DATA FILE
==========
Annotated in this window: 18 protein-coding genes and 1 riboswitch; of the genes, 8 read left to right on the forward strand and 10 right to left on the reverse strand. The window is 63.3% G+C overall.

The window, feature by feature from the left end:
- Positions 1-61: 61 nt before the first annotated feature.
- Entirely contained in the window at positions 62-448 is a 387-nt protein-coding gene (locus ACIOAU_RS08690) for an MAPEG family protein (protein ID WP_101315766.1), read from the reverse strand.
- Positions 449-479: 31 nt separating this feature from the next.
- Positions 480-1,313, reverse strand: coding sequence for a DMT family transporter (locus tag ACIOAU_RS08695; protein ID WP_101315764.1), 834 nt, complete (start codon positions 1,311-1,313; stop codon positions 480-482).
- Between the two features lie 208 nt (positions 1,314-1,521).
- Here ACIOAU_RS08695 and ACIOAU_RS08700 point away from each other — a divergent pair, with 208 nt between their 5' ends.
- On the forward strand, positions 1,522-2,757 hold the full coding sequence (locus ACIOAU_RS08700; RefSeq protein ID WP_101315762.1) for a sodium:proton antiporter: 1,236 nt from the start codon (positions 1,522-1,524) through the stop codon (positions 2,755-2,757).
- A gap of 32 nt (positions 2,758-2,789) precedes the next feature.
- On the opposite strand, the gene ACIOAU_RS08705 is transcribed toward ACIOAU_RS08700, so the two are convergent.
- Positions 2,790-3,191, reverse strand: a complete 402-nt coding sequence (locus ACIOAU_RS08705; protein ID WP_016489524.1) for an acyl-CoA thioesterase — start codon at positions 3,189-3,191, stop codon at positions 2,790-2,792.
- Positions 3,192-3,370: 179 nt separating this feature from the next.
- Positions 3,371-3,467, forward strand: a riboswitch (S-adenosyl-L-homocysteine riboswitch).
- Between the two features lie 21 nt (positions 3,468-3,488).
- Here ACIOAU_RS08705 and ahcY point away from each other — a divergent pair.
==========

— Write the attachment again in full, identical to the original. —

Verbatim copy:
Annotated in this window: 18 protein-coding genes and 1 riboswitch; of the genes, 8 read left to right on the forward strand and 10 right to left on the reverse strand. The window is 63.3% G+C overall.

The window, feature by feature from the left end:
- Positions 1-61: 61 nt before the first annotated feature.
- Entirely contained in the window at positions 62-448 is a 387-nt protein-coding gene (locus ACIOAU_RS08690) for an MAPEG family protein (protein ID WP_101315766.1), read from the reverse strand.
- Positions 449-479: 31 nt separating this feature from the next.
- Positions 480-1,313, reverse strand: coding sequence for a DMT family transporter (locus tag ACIOAU_RS08695; protein ID WP_101315764.1), 834 nt, complete (start codon positions 1,311-1,313; stop codon positions 480-482).
- Between the two features lie 208 nt (positions 1,314-1,521).
- Here ACIOAU_RS08695 and ACIOAU_RS08700 point away from each other — a divergent pair, with 208 nt between their 5' ends.
- On the forward strand, positions 1,522-2,757 hold the full coding sequence (locus ACIOAU_RS08700; RefSeq protein ID WP_101315762.1) for a sodium:proton antiporter: 1,236 nt from the start codon (positions 1,522-1,524) through the stop codon (positions 2,755-2,757).
- A gap of 32 nt (positions 2,758-2,789) precedes the next feature.
- On the opposite strand, the gene ACIOAU_RS08705 is transcribed toward ACIOAU_RS08700, so the two are convergent.
- Positions 2,790-3,191, reverse strand: a complete 402-nt coding sequence (locus ACIOAU_RS08705; protein ID WP_016489524.1) for an acyl-CoA thioesterase — start codon at positions 3,189-3,191, stop codon at positions 2,790-2,792.
- Positions 3,192-3,370: 179 nt separating this feature from the next.
- Positions 3,371-3,467, forward strand: a riboswitch (S-adenosyl-L-homocysteine riboswitch).
- Between the two features lie 21 nt (positions 3,468-3,488).
- Here ACIOAU_RS08705 and ahcY point away from each other — a divergent pair.